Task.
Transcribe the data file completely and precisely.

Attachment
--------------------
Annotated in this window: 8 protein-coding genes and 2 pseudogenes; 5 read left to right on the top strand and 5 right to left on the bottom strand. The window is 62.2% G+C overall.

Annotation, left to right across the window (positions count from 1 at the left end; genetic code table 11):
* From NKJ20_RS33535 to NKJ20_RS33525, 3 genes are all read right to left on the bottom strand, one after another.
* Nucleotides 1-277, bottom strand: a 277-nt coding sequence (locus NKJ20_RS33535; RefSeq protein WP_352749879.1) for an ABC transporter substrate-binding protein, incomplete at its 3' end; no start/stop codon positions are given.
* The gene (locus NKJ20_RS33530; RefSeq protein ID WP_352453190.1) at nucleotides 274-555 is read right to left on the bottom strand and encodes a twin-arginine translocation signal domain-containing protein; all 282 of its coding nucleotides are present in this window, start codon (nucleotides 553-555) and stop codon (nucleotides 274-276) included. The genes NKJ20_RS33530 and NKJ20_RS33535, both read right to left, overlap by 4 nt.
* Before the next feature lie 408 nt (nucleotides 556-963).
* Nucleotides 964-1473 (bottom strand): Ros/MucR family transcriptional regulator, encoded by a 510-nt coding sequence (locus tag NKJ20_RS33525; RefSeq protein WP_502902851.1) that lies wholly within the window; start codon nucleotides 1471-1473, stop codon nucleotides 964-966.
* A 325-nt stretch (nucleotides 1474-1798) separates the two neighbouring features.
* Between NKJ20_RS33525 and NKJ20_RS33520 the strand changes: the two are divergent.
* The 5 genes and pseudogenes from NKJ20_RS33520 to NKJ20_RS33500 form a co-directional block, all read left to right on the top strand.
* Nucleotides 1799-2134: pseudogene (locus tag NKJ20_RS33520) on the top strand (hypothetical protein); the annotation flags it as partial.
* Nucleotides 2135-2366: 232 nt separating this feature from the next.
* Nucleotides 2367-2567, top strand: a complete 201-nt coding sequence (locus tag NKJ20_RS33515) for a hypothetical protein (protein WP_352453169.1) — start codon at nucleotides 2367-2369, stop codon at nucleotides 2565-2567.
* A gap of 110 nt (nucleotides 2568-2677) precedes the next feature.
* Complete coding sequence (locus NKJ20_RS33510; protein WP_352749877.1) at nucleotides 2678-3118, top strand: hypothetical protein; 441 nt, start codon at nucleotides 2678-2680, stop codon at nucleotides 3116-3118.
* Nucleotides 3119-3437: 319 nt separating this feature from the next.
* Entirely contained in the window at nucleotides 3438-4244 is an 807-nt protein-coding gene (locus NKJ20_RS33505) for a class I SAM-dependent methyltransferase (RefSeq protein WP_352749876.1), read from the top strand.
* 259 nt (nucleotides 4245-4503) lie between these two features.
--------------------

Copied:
Annotated in this window: 8 protein-coding genes and 2 pseudogenes; 5 read left to right on the top strand and 5 right to left on the bottom strand. The window is 62.2% G+C overall.

Annotation, left to right across the window (positions count from 1 at the left end; genetic code table 11):
* From NKJ20_RS33535 to NKJ20_RS33525, 3 genes are all read right to left on the bottom strand, one after another.
* Nucleotides 1-277, bottom strand: a 277-nt coding sequence (locus NKJ20_RS33535; RefSeq protein WP_352749879.1) for an ABC transporter substrate-binding protein, incomplete at its 3' end; no start/stop codon positions are given.
* The gene (locus NKJ20_RS33530; RefSeq protein ID WP_352453190.1) at nucleotides 274-555 is read right to left on the bottom strand and encodes a twin-arginine translocation signal domain-containing protein; all 282 of its coding nucleotides are present in this window, start codon (nucleotides 553-555) and stop codon (nucleotides 274-276) included. The genes NKJ20_RS33530 and NKJ20_RS33535, both read right to left, overlap by 4 nt.
* Before the next feature lie 408 nt (nucleotides 556-963).
* Nucleotides 964-1473 (bottom strand): Ros/MucR family transcriptional regulator, encoded by a 510-nt coding sequence (locus tag NKJ20_RS33525; RefSeq protein WP_502902851.1) that lies wholly within the window; start codon nucleotides 1471-1473, stop codon nucleotides 964-966.
* A 325-nt stretch (nucleotides 1474-1798) separates the two neighbouring features.
* Between NKJ20_RS33525 and NKJ20_RS33520 the strand changes: the two are divergent.
* The 5 genes and pseudogenes from NKJ20_RS33520 to NKJ20_RS33500 form a co-directional block, all read left to right on the top strand.
* Nucleotides 1799-2134: pseudogene (locus tag NKJ20_RS33520) on the top strand (hypothetical protein); the annotation flags it as partial.
* Nucleotides 2135-2366: 232 nt separating this feature from the next.
* Nucleotides 2367-2567, top strand: a complete 201-nt coding sequence (locus tag NKJ20_RS33515) for a hypothetical protein (protein WP_352453169.1) — start codon at nucleotides 2367-2369, stop codon at nucleotides 2565-2567.
* A gap of 110 nt (nucleotides 2568-2677) precedes the next feature.
* Complete coding sequence (locus NKJ20_RS33510; protein WP_352749877.1) at nucleotides 2678-3118, top strand: hypothetical protein; 441 nt, start codon at nucleotides 2678-2680, stop codon at nucleotides 3116-3118.
* Nucleotides 3119-3437: 319 nt separating this feature from the next.
* Entirely contained in the window at nucleotides 3438-4244 is an 807-nt protein-coding gene (locus NKJ20_RS33505) for a class I SAM-dependent methyltransferase (RefSeq protein WP_352749876.1), read from the top strand.
* 259 nt (nucleotides 4245-4503) lie between these two features.